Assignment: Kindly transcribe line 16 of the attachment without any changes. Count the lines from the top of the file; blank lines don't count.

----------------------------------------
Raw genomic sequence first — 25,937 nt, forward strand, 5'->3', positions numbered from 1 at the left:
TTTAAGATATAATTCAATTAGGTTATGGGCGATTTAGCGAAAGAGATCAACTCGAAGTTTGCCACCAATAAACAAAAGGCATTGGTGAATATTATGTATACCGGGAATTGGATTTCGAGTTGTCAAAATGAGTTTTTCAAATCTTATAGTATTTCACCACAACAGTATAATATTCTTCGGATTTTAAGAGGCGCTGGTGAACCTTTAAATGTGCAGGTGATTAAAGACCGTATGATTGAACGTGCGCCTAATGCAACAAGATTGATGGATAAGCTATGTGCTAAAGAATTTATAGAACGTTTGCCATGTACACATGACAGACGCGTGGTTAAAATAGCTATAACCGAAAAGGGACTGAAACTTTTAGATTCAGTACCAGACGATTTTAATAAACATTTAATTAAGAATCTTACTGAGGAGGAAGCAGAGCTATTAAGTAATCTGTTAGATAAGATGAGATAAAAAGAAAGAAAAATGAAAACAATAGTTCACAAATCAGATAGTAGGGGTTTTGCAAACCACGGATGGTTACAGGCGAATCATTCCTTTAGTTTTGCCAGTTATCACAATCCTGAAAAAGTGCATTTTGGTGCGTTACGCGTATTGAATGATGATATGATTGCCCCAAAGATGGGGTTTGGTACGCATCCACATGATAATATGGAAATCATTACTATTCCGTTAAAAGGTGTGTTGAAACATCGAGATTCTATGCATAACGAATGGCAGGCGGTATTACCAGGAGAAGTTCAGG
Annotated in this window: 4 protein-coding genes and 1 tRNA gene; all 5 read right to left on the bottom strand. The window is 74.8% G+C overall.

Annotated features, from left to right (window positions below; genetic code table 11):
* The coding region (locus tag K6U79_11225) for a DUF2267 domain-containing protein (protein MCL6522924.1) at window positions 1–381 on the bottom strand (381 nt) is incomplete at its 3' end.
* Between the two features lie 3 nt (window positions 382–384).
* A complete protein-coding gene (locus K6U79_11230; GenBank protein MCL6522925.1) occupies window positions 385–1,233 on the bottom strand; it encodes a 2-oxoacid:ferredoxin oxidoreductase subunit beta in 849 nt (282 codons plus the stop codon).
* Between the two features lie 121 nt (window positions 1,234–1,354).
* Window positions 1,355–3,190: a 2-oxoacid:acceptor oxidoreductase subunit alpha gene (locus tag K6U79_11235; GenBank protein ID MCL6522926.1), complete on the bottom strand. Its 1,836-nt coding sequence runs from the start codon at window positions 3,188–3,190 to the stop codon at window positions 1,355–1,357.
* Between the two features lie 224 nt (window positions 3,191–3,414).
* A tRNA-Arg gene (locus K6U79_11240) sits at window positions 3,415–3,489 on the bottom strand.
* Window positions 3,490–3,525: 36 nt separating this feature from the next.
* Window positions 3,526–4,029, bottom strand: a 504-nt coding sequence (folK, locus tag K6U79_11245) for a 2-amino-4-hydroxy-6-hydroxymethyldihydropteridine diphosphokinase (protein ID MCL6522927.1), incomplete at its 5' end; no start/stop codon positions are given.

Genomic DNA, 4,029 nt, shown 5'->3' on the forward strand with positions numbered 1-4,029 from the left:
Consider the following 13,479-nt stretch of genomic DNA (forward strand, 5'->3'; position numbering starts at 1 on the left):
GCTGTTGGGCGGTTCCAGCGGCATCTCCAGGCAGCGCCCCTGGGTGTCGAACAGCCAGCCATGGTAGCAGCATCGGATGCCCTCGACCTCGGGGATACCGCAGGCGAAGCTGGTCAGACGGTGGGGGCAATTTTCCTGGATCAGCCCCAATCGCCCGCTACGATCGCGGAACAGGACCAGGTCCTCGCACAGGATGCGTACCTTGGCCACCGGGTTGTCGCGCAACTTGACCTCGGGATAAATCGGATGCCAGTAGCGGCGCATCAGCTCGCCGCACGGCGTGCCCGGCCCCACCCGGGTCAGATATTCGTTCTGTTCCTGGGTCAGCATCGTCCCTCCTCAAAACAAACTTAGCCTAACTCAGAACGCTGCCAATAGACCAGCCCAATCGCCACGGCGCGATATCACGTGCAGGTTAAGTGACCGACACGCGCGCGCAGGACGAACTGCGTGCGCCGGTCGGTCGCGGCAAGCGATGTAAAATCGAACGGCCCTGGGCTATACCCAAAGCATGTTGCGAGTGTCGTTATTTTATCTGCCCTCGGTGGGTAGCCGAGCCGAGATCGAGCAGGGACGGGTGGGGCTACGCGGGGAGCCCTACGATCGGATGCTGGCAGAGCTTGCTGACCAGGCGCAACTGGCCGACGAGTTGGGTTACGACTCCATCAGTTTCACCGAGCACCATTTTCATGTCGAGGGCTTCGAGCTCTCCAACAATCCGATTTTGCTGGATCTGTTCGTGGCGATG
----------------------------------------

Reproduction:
GCTGTTGGGCGGTTCCAGCGGCATCTCCAGGCAGCGCCCCTGGGTGTCGAACAGCCAGCCATGGTAGCAGCATCGGATGCCCTCGACCTCGGGGATACCGCAGGCGAAGCTGGTCAGACGGTGGGGGCAATTTTCCTGGATCAGCCCCAATCGCCCGCTACGATCGCGGAACAGGACCAGGTCCTCGCACAGGATGCGTACCTTGGCCACCGGGTTGTCGCGCAACTTGACCTCGGGATAAATCGGATGCCAGTAGCGGCGCATCAGCTCGCCGCACGGCGTGCCCGGCCCCACCCGGGTCAGATATTCGTTCTGTTCCTGGGTCAGCATCGTCCCTCCTCAAAACAAACTTAGCCTAACTCAGAACGCTGCCAATAGACCAGCCCAATCGCCACGGCGCGATATCACGTGCAGGTTAAGTGACCGACACGCGCGCGCAGGACGAACTGCGTGCGCCGGTCGGTCGCGGCAAGCGATGTAAAATCGAACGGCCCTGGGCTATACCCAAAGCATGTTGCGAGTGTCGTTATTTTATCTGCCCTCGGTGGGTAGCCGAGCCGAGATCGAGCAGGGACGGGTGGGGCTACGCGGGGAGCCCTACGATCGGATGCTGGCAGAGCTTGCTGACCAGGCGCAACTGGCCGACGAGTTGGGTTACGACTCCATCAGTTTCACCGAGCACCATTTTCATGTCGAGGGCTTCGAGCTCTCCAACAATCCGATTTTGCTGGATCTGTTCGTGGCGATG